by Jason Gilman

Ruby Enumerable’s each_cons

Ruby’s Enumerable module has a useful method called each_cons. It’s useful when you need to perform an operation over N consecutive items. Here’s an example:

a = [1,2,3,4,5,6]
a.each_cons(3) { |l| puts l.inspect }

# output
# [1, 2, 3]
# [2, 3, 4]
# [3, 4, 5]
# [4, 5, 6]

It’s like a moving window, N items wide, that returns each consecutive N items. I don’t use it very often but occasionally it comes in very handy.

eachCons in CoffeeScript

I needed to do something similar in a web application recently. I was hoping Underscore.js would have an easy way to do it but it doesn’t have one built in. You can build a function in Javascript to do it without too much effort. Here it is written in Coffeescript

# Calls function fn with consSize items from array a.

eachCons = (a, consSize, fn) ->
  for i in [0..(a.length-consSize)]
      # Sample usage
      a = [1,2,3,4,5,6]
      printer = (s) -> console.log(s)
      eachCons(a, 3, printer)

Try this in jsfiddle

Underscore.js with eachCons mixin

That works but if you’re using underscore.js throughout your app then you’ll have two different styles of iteration functions. You can extend Underscore.js using the mixin function. The following coffeescript shows how to extend Underscore.js to support eachCons.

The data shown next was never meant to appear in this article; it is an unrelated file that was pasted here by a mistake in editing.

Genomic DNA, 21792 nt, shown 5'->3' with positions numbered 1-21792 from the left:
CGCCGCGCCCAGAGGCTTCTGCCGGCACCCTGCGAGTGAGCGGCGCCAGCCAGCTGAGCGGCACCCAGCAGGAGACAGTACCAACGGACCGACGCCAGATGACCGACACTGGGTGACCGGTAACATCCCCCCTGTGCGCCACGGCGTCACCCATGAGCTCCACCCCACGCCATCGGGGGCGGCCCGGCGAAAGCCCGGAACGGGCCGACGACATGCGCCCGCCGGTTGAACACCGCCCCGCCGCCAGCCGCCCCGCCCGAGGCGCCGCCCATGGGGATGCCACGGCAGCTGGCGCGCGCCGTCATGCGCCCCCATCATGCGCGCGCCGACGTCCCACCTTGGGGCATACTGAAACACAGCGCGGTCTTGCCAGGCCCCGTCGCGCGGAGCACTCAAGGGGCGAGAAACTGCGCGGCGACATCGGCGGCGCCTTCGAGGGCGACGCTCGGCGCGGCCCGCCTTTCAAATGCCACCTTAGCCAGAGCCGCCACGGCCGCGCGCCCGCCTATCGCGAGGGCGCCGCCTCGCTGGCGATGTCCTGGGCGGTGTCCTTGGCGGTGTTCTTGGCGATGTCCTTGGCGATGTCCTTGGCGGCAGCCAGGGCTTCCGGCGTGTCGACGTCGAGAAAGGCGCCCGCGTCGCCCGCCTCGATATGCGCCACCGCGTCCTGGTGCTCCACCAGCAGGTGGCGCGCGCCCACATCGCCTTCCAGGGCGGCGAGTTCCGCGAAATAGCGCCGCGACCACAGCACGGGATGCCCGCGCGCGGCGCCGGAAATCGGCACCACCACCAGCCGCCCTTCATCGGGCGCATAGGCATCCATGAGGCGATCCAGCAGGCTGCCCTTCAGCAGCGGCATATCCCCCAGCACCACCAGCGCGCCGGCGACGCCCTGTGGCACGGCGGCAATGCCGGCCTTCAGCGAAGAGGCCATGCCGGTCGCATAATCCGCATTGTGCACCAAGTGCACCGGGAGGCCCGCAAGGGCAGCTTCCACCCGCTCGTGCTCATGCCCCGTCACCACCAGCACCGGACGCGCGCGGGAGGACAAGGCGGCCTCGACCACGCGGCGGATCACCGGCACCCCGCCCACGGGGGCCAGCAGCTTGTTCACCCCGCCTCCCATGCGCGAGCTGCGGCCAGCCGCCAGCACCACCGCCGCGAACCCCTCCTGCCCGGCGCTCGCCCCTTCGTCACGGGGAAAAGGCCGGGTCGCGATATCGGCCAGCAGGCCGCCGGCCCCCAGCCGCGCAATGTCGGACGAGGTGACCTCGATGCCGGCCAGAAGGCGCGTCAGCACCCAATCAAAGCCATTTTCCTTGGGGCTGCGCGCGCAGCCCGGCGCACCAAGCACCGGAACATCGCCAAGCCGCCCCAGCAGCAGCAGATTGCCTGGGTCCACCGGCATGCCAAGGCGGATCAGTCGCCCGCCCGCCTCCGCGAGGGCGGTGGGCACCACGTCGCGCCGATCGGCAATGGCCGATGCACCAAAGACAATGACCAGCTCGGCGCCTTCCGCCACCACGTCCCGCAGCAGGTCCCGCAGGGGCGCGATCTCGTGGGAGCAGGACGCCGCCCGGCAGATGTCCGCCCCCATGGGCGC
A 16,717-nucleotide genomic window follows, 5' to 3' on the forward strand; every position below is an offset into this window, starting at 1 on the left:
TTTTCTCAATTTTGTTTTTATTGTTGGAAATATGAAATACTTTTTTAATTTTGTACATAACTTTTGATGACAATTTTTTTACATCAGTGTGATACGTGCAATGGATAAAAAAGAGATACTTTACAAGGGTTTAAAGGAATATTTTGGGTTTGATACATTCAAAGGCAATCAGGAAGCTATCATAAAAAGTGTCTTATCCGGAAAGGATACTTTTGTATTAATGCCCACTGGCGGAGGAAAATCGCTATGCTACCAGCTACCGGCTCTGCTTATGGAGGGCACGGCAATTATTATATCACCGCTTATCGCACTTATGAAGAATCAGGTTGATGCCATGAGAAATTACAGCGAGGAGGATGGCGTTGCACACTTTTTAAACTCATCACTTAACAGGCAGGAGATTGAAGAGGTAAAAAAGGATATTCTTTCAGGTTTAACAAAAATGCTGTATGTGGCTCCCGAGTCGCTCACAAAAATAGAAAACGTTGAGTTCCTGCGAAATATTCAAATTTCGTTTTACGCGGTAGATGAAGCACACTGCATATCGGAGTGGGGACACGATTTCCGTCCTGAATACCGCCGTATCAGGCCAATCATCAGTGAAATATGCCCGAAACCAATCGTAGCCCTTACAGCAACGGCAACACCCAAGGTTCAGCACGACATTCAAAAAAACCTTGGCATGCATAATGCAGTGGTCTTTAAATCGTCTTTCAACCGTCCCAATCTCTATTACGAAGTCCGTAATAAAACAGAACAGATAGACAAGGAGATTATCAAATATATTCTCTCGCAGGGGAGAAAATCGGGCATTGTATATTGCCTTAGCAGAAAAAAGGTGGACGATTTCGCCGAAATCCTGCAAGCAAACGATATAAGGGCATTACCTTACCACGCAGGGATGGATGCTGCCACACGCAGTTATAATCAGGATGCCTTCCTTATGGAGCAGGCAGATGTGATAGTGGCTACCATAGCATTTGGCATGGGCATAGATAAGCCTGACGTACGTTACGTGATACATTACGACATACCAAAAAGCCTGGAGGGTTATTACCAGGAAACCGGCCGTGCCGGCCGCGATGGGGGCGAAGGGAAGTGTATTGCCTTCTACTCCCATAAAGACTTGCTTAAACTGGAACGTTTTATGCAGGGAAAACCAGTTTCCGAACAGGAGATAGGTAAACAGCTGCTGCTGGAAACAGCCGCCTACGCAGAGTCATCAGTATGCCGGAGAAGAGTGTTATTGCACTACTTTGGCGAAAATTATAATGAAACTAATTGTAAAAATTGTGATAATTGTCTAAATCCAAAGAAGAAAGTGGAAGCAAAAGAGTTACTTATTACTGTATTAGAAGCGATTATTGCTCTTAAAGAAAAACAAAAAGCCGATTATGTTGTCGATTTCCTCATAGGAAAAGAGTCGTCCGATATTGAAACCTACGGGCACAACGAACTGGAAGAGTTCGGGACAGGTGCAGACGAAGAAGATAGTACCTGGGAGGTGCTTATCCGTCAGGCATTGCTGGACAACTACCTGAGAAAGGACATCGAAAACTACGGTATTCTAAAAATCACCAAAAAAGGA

# Define a function that takes:
# obj - an object to iterate over
# consSize - the number of consecutive items to get
# iterator - a function we'll with each subset of items
# context - becomes 'this' when in the iterator function

conser = (obj, consSize, iterator, context) ->
  for i in [0..obj.length-consSize]
    stop = i + consSize
    stop = obj.length if stop > obj.length
    slice = obj[i...stop], slice, i, obj)
    _.mixin({"eachCons": conser})

Then we can call the eachCons underscore function like this

a = [1,2,3,4,5,6]
_.eachCons(a, 3, (l) -> console.log(l) )

Try this in jsfiddle